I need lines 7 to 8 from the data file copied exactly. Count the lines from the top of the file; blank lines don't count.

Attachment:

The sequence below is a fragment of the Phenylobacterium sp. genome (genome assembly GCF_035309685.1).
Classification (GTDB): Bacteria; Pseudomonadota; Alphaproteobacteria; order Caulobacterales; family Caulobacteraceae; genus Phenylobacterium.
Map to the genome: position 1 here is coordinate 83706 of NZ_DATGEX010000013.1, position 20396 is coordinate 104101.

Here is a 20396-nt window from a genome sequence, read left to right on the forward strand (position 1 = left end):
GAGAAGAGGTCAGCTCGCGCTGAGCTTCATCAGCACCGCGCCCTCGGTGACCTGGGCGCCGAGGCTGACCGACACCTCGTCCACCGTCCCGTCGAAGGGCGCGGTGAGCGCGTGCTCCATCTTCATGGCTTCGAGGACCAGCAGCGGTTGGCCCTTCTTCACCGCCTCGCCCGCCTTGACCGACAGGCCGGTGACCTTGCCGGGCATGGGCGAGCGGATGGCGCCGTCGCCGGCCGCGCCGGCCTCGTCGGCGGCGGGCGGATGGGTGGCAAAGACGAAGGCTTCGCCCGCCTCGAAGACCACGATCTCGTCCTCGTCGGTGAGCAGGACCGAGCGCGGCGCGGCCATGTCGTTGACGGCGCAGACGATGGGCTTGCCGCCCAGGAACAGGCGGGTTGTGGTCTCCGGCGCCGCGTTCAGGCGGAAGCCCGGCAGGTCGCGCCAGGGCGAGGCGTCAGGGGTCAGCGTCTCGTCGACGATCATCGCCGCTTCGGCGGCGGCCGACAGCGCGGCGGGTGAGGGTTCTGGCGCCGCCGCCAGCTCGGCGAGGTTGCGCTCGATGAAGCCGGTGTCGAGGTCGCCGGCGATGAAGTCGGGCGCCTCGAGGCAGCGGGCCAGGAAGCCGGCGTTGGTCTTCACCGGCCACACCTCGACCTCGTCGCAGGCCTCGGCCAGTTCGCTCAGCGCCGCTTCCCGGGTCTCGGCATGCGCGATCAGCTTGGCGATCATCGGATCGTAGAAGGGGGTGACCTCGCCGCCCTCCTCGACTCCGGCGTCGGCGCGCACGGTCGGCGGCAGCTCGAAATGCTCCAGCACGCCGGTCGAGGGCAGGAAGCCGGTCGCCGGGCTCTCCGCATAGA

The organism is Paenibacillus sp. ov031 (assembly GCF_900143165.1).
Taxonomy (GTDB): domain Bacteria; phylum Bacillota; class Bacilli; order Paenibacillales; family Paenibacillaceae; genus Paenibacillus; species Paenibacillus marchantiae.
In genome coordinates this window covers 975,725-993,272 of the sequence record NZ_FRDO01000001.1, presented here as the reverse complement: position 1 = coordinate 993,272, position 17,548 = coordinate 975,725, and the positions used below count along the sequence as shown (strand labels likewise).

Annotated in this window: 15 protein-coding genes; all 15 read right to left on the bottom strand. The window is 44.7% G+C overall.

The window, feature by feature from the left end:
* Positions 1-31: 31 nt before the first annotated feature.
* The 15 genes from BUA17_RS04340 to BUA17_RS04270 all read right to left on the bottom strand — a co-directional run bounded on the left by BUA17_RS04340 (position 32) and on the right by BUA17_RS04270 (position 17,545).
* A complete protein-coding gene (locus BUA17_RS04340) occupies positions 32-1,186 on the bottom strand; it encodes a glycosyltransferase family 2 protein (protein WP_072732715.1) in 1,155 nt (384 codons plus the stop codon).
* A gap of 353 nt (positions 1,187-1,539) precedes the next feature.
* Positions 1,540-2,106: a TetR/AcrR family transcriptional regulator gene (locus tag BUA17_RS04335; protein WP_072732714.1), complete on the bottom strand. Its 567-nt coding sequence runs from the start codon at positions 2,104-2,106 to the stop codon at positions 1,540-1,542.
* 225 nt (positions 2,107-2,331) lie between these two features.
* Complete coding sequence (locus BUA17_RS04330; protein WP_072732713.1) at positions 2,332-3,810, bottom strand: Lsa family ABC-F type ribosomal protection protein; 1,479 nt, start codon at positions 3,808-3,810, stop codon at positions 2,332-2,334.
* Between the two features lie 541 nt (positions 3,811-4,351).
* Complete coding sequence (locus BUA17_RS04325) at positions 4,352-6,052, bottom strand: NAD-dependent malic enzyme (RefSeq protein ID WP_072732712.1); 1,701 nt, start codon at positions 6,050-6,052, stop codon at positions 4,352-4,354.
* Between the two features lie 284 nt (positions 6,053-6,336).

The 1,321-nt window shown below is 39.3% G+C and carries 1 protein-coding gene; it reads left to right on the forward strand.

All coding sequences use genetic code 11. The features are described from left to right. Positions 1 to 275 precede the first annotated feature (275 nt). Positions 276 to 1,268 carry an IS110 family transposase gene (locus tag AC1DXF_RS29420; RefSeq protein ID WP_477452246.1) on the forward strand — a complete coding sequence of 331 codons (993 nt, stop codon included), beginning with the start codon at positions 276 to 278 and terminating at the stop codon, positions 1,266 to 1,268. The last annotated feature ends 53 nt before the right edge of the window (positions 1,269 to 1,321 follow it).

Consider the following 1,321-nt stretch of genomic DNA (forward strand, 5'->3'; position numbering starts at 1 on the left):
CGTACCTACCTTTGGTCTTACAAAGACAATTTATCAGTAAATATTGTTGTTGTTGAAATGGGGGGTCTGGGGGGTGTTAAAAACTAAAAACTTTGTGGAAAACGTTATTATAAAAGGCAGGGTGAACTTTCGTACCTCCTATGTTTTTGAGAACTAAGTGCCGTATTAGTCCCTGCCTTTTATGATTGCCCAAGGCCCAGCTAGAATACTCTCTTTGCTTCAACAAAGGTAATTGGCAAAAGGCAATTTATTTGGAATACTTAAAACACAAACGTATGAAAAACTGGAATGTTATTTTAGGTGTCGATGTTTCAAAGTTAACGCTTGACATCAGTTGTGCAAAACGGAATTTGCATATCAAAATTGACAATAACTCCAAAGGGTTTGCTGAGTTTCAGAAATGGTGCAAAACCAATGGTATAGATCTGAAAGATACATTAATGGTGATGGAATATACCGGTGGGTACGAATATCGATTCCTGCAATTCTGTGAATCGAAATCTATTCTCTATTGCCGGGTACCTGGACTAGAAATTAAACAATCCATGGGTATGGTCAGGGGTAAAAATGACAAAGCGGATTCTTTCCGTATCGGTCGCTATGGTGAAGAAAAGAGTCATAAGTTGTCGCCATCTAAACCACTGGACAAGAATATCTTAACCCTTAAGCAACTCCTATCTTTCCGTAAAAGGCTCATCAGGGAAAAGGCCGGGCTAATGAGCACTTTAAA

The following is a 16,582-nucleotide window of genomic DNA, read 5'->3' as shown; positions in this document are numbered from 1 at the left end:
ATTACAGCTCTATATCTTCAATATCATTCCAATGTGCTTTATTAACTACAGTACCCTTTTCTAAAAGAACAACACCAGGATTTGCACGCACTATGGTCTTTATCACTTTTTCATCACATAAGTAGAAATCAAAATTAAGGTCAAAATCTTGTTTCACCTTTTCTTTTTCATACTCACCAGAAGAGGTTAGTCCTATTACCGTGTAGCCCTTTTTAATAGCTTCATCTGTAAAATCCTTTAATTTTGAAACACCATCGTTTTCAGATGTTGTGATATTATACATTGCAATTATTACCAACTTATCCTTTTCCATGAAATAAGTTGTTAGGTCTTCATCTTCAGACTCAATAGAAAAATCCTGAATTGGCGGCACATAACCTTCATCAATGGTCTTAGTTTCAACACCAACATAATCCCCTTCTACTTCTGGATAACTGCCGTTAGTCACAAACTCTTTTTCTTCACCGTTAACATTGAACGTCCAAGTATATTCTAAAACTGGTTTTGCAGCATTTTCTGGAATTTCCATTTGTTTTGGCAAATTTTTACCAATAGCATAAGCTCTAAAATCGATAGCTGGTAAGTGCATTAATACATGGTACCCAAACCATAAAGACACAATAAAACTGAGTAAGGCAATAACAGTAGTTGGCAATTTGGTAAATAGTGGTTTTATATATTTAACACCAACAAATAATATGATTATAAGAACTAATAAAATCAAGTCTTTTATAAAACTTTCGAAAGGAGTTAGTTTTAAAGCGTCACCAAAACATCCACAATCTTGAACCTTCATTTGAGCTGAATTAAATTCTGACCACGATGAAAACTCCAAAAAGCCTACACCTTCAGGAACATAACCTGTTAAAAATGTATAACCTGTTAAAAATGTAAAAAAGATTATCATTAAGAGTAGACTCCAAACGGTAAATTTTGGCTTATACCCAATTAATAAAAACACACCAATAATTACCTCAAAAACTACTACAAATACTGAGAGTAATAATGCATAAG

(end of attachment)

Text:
Taxonomy (GTDB): domain Bacteria; phylum Bacillota; class Bacilli; order Paenibacillales; family Paenibacillaceae; genus Paenibacillus; species Paenibacillus marchantiae.
In genome coordinates this window covers 975,725-993,272 of the sequence record NZ_FRDO01000001.1, presented here as the reverse complement: position 1 = coordinate 993,272, position 17,548 = coordinate 975,725, and the positions used below count along the sequence as shown (strand labels likewise).